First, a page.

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Indelible Gray Line Of West Point, 1846

HISTORY has never been an equal-opportunity player. For some individuals - and entire generations - the march of history has meant a call to rise to extraordinary greatness: Those who lived in Elizabethan England in 1588 faced that demand, when the Spanish Armada bore down upon them.

In North America, those colonists who lived during the American Revolution were forced to assume unique responsibilities, as did those in the Depression of the 1930s and during World War II in the early 1940s.

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In his first-rate and moving account of one group of young men and women of the United States Civil War era, John C. Waugh has chronicled another generation forced to find a larger sense of service to their country and mankind. In ``The Class of 1846: From West Point to Appomattox: Stonewall Jackson, George McClellan and Their Brothers,'' Waugh has vividly reconstructed the stirring, and often tragic, account of perhaps the most illustrious class ever to emerge from the military academy.

The class of 1846 produced more generals than have graduated from any other West Point class. Comrades in arms in the Mexican War of the 1840s and the Indian Wars in the Western US in the 1850s, the class of '46 found itself fragmented into rival factions during the Civil War, when Americans had to choose between their loyalties to the North or the South.

Ten of the 59-member class became Confederate generals; 12 became Union generals. Four of these men were killed during the war. Many survivors carried away physical wounds or inner scars. And yet, thanks to Waugh, the legacy of that class - its sense of duty and honor - rings as clearly now as then.

A Civil War buff and former bureau chief for this newspaper, Waugh has penned a grand account. This is history, but in the form of drama based on a broad array of background materials, including letters and memoirs. If one were to quibble, and this is only a small quibble, it would be that perhaps too much dialogue is reconstructed, too many assumptions are made about the inner motives of participants.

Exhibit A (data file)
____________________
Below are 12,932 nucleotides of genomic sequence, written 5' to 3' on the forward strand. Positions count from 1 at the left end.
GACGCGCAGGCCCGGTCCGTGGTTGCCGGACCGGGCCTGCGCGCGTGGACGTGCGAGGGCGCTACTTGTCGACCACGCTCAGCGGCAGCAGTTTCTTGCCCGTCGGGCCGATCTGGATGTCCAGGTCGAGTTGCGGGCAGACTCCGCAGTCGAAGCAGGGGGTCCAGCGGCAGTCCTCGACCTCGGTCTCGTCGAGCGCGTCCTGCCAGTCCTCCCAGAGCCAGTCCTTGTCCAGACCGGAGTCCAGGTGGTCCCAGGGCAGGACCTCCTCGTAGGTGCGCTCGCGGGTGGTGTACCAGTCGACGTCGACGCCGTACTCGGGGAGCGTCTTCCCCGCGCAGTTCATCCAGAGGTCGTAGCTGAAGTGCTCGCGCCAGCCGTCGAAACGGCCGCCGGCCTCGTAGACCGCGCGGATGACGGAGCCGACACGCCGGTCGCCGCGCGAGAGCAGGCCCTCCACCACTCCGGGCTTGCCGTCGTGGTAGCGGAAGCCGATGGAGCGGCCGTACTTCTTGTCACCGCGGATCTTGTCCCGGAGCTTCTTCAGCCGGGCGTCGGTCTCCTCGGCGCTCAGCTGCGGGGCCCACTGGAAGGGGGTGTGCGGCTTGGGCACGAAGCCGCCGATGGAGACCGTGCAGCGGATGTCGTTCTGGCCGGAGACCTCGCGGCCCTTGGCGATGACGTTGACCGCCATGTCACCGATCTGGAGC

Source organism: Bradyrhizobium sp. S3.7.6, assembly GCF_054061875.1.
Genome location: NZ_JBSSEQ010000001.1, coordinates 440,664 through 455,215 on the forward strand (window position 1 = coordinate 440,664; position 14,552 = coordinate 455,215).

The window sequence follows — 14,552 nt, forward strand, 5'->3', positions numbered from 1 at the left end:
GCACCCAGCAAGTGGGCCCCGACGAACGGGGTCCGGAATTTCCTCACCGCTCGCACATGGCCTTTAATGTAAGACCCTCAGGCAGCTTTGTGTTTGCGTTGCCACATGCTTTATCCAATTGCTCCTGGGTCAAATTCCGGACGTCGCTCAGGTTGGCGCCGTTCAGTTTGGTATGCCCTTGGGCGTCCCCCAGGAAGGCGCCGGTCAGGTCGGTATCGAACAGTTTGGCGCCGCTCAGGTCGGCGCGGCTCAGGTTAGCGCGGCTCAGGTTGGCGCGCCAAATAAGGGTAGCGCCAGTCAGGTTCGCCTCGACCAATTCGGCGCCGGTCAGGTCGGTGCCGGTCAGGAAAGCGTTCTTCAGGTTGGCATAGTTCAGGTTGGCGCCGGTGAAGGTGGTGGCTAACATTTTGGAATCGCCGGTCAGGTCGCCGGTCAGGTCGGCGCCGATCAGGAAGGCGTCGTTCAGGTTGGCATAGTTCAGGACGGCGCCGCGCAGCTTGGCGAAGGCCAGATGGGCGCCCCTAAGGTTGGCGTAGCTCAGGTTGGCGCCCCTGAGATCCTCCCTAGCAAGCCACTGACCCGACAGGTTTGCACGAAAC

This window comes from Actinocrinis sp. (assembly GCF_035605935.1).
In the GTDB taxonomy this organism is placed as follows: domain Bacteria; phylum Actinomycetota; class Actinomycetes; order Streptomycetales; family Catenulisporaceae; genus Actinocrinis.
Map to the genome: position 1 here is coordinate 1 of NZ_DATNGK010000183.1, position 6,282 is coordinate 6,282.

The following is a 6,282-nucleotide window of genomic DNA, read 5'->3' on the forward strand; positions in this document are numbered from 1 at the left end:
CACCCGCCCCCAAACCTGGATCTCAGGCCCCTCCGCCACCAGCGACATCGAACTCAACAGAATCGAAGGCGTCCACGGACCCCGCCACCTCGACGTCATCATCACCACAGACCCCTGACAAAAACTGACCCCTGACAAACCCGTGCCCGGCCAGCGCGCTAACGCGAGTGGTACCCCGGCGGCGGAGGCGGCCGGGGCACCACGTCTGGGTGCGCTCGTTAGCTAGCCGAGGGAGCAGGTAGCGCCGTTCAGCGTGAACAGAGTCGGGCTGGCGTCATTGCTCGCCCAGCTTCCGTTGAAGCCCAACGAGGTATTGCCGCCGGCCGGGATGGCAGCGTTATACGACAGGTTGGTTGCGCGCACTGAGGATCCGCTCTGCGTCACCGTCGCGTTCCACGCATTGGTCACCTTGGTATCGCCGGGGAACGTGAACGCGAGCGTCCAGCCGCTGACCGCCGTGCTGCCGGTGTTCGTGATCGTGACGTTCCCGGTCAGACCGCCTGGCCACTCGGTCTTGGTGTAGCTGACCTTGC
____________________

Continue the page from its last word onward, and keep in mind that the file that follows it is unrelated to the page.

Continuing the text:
Waugh starts his narrative with West Point before the war; Fort Sumter and the Civil War don't begin until after a third of the way into the book. Most accounts of battle take place in Eastern campaigns, along the Atlantic, where the heaviest and most important fighting occurred.

While detailing 34 members of the class of 1846, Waugh focuses on its most illustrious members, such as Thomas (Stonewall) Jackson, George McClellan, A.P. Hill, and George Pickett. Waugh largely accepts the common historical judgment on these men - that Jackson, for example, was eccentric but a gifted military man; that McClellan was a failure as a general but a good and decent man. Interestingly, the adult men who were to emerge in the 1860s can repeatedly be seen in the character of their youth; Jackson, at West Point, for example, was shy, taciturn, but single-minded - just as he was as a general.

Waugh's graphic account of the mortal wounding of Stonewall Jackson at Chancellorsville, Va., in May 1863 - inadvertently by his own Confederate troops - underscores the horror of warfare; we see Jackson's wife, Anna, and infant daughter race futilely to his side. The wives of the classmen of 1846 were many of the war's hidden victims and truest heroes.

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A final point: The book contains two fine collections of old photographs and prints. All told, Waugh's account of the West Point class of 1846 seems likely to become a minor classic.

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